The day before we arrived at Ascension, where 30 of the passengers will disembark to catch the RAF fight in a couple of days, a farewell cocktail party was held at which the captain said a few words and where we were told what a wonderful and successful cruise we have had. We apparently have 29 nationalities on board. For 14 days of the trip we had force 11 gales, going to force 12 once when the wind hit 90 mph

Thursday, April 23, 2015

As usual we were later than expected arriving at the island, it was after noon before we headed ashore. Usually tours start in the morning, then have a lunch at the Two Boats club as we did when here with Explorer, however here were were issued with a sandwich each which we ate in our cabin before leaving the ship. The tour wasn't ready when we arrived, it started shortly after 1 PM, so we had a couple of beer in the hotel with the passengers who were staying there - they were taken off the ship first

There was no bus available, so Land Rovers and some other vehicles were borrowed from various organizations. We first drove through the airport to get to the sooty tern nesting site. Apparently about a quarter of a million pairs nest here each year. When we walked past the nesting area there were superb photo opportunities as the sky filled with birds, many of whom dove low over our heads in an attempt to drive us off

Our convoy next snaked up the steep switch backs to climb Green Mountain, the highest peak on the island, and home to jungle like vegetation carefully planted over the years. It is possible to hike to the water catchments, paved areas of hill designed to capture rainfall, and to visit a small museum with historic photos of the island. There are picnic tables, as it is a popular place for picnics in the much cooler climate, and a house with spectacular views than can be rented. There is also a tunnel built for the water line through the mountain from the catchments and spring to the towns below, but due to some rock falls it is no longer possible to walk through. Marilynn and I went through it in 1995 and got a certificate to prove it! Water is now provided by desalinization plants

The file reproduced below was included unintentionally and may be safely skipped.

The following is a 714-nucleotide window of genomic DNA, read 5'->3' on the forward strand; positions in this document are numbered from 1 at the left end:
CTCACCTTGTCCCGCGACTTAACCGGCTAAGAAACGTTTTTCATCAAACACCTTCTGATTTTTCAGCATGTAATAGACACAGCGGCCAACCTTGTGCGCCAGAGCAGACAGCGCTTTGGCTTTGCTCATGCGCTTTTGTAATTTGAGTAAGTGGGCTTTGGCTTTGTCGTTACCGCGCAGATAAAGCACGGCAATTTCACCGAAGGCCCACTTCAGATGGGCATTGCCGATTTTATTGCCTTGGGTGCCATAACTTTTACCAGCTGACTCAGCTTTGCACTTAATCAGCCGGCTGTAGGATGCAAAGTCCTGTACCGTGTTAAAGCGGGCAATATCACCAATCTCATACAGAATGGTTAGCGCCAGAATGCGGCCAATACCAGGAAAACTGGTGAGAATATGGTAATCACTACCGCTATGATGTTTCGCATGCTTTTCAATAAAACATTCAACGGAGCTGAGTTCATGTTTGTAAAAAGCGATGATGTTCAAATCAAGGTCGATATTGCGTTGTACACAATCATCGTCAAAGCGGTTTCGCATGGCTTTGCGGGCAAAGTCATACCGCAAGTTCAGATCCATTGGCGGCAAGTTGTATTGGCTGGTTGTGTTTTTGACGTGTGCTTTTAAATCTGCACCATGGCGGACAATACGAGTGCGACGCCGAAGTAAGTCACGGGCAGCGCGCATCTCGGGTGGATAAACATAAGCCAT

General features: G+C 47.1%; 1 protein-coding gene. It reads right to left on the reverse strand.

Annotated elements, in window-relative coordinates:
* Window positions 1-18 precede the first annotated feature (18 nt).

Once back down the mountain we were dropped near the hotel where a nearby pub was pointed out. It had outdoor tables where a lot of our crew were celebrating the opportunity to get ashore. I got into conversation with a local fellow named Charlie, who it turned out was a good friend of Nigel and Trevor, two of the guys we were drinking with in St. Helena. All three of them worked for Pan Am on the island years ago. Brent joined us, along with a number of others from the ship. Brent had a radio, so we were able to be sure we were on the last Zodiac back

It turned out that Jan, the cruise director, and a couple of others, were able to take a Zodiac and go to a quiet bay for swimming, however in spite of being told to take our bathing suits, no one I talked to was told when this would be possible, so to the best of my knowledge no passenger got in the water

Dinner was back on the ship, and a tour to visit the turtle nesting beach was arranged for after dinner. Marilynn and I didn't go, but those who went said it was quite good. Marilynn was at the stern of the ship where the crew were having lots of luck fishing, and where baby turtles, dolphins and a shark could be seen swimming in the ship's spotlights

We will now have our last 5 sea days before we disembark in the Cape Verde Islands. Only half the dining room is now open, and the entertainment is a lecture in the morning, a documentary in the afternoon and a movie at night. The bar is still only open from about 4 PM until 6:30 PM, and again after dinner